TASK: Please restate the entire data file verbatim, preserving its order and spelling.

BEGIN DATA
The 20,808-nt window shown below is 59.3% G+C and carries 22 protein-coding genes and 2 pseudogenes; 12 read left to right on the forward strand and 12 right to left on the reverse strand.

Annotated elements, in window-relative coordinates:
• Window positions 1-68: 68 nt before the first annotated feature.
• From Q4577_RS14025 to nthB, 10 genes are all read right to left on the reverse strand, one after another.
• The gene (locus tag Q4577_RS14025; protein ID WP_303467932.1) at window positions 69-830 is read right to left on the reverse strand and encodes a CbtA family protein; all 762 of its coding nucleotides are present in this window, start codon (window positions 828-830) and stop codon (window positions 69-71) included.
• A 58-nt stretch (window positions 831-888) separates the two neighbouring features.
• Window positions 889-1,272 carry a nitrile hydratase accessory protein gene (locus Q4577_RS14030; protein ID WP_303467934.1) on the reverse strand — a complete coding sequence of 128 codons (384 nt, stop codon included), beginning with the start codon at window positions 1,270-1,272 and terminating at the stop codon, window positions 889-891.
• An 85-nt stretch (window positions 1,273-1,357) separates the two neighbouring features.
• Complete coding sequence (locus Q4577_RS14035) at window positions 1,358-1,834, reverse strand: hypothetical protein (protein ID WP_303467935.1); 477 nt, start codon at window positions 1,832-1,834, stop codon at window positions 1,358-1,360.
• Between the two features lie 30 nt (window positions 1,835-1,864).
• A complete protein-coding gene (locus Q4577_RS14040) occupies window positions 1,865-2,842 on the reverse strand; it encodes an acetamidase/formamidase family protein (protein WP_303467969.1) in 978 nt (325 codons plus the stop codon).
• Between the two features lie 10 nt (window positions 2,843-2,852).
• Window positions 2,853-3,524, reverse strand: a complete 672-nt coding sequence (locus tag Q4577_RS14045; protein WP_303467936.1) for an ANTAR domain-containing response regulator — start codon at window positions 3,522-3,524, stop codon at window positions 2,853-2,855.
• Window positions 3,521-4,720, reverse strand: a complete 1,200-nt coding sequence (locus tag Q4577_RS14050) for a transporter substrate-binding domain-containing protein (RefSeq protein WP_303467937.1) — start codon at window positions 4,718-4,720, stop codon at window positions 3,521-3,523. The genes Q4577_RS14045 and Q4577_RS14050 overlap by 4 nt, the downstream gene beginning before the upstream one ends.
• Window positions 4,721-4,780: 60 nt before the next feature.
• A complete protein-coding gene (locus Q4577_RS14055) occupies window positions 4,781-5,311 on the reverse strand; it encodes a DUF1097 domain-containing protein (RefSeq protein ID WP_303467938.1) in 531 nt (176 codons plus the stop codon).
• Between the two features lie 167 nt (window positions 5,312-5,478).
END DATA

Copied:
The 20,808-nt window shown below is 59.3% G+C and carries 22 protein-coding genes and 2 pseudogenes; 12 read left to right on the forward strand and 12 right to left on the reverse strand.

Annotated elements, in window-relative coordinates:
• Window positions 1-68: 68 nt before the first annotated feature.
• From Q4577_RS14025 to nthB, 10 genes are all read right to left on the reverse strand, one after another.
• The gene (locus tag Q4577_RS14025; protein ID WP_303467932.1) at window positions 69-830 is read right to left on the reverse strand and encodes a CbtA family protein; all 762 of its coding nucleotides are present in this window, start codon (window positions 828-830) and stop codon (window positions 69-71) included.
• A 58-nt stretch (window positions 831-888) separates the two neighbouring features.
• Window positions 889-1,272 carry a nitrile hydratase accessory protein gene (locus Q4577_RS14030; protein ID WP_303467934.1) on the reverse strand — a complete coding sequence of 128 codons (384 nt, stop codon included), beginning with the start codon at window positions 1,270-1,272 and terminating at the stop codon, window positions 889-891.
• An 85-nt stretch (window positions 1,273-1,357) separates the two neighbouring features.
• Complete coding sequence (locus Q4577_RS14035) at window positions 1,358-1,834, reverse strand: hypothetical protein (protein ID WP_303467935.1); 477 nt, start codon at window positions 1,832-1,834, stop codon at window positions 1,358-1,360.
• Between the two features lie 30 nt (window positions 1,835-1,864).
• A complete protein-coding gene (locus Q4577_RS14040) occupies window positions 1,865-2,842 on the reverse strand; it encodes an acetamidase/formamidase family protein (protein WP_303467969.1) in 978 nt (325 codons plus the stop codon).
• Between the two features lie 10 nt (window positions 2,843-2,852).
• Window positions 2,853-3,524, reverse strand: a complete 672-nt coding sequence (locus tag Q4577_RS14045; protein WP_303467936.1) for an ANTAR domain-containing response regulator — start codon at window positions 3,522-3,524, stop codon at window positions 2,853-2,855.
• Window positions 3,521-4,720, reverse strand: a complete 1,200-nt coding sequence (locus tag Q4577_RS14050) for a transporter substrate-binding domain-containing protein (RefSeq protein WP_303467937.1) — start codon at window positions 4,718-4,720, stop codon at window positions 3,521-3,523. The genes Q4577_RS14045 and Q4577_RS14050 overlap by 4 nt, the downstream gene beginning before the upstream one ends.
• Window positions 4,721-4,780: 60 nt before the next feature.
• A complete protein-coding gene (locus Q4577_RS14055) occupies window positions 4,781-5,311 on the reverse strand; it encodes a DUF1097 domain-containing protein (RefSeq protein ID WP_303467938.1) in 531 nt (176 codons plus the stop codon).
• Between the two features lie 167 nt (window positions 5,312-5,478).